The family lived in Bridgeport, Connecticut, where S.’s father ran an Army-Navy store in a rundown neighborhood. The apartment had two bedrooms. S.’s father and mother took the bigger bedroom, and the mother’s mother the smaller bedroom. When S.’s sister was born, they set up a cot for her in her parents’ room. When S. was born three years later, he slept with his grandmother. In the same big bed. He slept there until he was eleven, when he woke one morning with an erection and refused ever to share a bed with her again. Another arrangement was then made for him: the living room couch.

S.’s grandmother adored him. He was the Boy. He was going to be a rabbi. Like her uncle. At least, those were her plans for him. She had a rabbinical school in Poland all picked out. (Had she succeeded in getting him a place there, he would have arrived in Poland just before Hitler’s armies marched in.)

When S.’s father was out of the house working, she would creep into the kitchen to do her own special cooking. (S.’s mother also worked during the day, helping his father out in the store.) He remembers his grandmother rendering chicken fat, to be used instead of butter for cooking fleisch (meat) meals, and giving him special treats of it, salted and smeared on rye bread. She also gave him the chicken necks rendered of their fat to chew on and then spit out. They were called gribenes. His sister didn’t get these treats. His grandmother said it was their secret together. The only other memorable aspect of her cuisine S. now recalls was the spaghetti — boiled and mixed with a can of Heinz vegetarian baked beans.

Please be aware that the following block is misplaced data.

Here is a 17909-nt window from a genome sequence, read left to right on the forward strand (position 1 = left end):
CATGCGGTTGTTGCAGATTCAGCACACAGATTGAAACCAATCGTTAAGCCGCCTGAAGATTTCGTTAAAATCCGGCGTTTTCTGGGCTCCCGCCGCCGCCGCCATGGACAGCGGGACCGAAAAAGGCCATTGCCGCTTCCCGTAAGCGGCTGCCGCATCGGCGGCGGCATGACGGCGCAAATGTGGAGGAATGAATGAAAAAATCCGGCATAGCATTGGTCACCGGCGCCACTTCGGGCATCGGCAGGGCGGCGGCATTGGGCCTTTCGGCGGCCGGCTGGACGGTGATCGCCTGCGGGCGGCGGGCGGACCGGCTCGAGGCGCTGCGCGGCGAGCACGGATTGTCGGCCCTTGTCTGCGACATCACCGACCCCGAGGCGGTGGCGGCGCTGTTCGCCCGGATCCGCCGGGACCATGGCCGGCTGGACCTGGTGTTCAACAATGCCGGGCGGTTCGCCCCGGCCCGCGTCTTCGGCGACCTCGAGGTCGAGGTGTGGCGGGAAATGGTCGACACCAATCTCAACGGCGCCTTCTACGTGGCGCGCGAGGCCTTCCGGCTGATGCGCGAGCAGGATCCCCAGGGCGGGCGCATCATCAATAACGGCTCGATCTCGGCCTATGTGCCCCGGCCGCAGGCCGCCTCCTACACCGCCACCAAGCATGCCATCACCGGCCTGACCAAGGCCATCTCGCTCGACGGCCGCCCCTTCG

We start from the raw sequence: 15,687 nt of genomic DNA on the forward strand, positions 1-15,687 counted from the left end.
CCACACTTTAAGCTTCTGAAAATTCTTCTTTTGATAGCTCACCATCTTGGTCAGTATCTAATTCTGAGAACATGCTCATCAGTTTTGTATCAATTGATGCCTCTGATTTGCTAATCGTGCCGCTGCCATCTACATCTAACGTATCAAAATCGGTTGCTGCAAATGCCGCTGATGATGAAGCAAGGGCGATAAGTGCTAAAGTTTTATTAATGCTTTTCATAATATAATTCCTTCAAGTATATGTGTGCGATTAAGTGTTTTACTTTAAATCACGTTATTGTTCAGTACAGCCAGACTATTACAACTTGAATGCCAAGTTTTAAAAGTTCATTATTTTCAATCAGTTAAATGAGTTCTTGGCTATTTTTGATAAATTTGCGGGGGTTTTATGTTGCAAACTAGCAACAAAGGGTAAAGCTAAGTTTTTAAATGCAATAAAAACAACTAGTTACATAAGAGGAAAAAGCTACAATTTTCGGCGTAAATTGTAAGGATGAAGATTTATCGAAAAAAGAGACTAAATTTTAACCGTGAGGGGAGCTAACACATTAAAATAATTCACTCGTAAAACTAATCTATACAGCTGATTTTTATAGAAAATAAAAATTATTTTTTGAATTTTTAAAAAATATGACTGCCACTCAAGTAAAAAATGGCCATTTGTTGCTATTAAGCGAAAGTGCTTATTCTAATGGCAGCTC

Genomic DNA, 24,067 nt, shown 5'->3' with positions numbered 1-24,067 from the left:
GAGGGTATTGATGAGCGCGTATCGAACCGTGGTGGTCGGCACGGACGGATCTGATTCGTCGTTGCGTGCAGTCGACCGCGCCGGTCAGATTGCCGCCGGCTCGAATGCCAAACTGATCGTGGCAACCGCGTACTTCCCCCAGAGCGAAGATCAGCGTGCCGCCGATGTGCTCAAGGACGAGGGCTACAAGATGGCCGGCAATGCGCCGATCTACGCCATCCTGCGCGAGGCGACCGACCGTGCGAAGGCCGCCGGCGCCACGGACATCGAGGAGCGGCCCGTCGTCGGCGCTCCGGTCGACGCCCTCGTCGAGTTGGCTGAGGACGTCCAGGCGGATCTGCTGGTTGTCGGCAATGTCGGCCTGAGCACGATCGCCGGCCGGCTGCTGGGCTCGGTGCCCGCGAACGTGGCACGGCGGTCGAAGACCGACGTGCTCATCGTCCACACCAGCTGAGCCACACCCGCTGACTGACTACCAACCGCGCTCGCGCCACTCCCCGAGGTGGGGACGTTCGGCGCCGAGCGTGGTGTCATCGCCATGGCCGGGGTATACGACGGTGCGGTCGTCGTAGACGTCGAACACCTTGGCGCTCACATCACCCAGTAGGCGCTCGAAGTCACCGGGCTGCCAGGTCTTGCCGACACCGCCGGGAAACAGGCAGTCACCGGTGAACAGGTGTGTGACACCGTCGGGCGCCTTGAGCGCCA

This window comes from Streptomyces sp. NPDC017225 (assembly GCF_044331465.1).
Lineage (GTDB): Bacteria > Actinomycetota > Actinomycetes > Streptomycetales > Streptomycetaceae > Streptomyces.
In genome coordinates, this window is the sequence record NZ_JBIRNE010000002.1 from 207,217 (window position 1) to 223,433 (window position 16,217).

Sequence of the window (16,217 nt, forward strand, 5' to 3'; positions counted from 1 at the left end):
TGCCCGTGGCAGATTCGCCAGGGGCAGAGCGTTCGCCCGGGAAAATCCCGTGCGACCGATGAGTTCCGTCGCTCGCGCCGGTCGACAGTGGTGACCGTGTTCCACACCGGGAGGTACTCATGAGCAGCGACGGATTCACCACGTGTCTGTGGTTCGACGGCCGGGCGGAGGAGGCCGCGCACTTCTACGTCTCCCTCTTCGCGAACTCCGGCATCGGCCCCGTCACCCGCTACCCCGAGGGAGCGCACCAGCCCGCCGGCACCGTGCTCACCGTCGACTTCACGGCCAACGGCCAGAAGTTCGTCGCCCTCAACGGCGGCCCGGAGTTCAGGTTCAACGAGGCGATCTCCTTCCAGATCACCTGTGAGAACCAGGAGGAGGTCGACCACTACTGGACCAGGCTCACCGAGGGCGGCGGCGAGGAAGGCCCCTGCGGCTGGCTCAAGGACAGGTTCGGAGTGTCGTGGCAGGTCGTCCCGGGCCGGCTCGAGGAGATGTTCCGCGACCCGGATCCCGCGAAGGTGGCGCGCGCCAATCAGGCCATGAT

S. accepted the fact of his grandmother. But the woman he says he truly loved was his mother. “Tatele mein,” she called him when she got back from work in the evenings. “My little man.” But what did he love? He has few memories of her, other than her veneration for learning, her love of opera on the radio, her ardent support for FDR and Eleanor Roosevelt, her rejection of makeup, her unending yearning to be reconciled with her little sister, and her great fondness for the state of Georgia, where she had apparently spent several happy years as a child after her mother found a second husband and lived for a time in Georgia with him.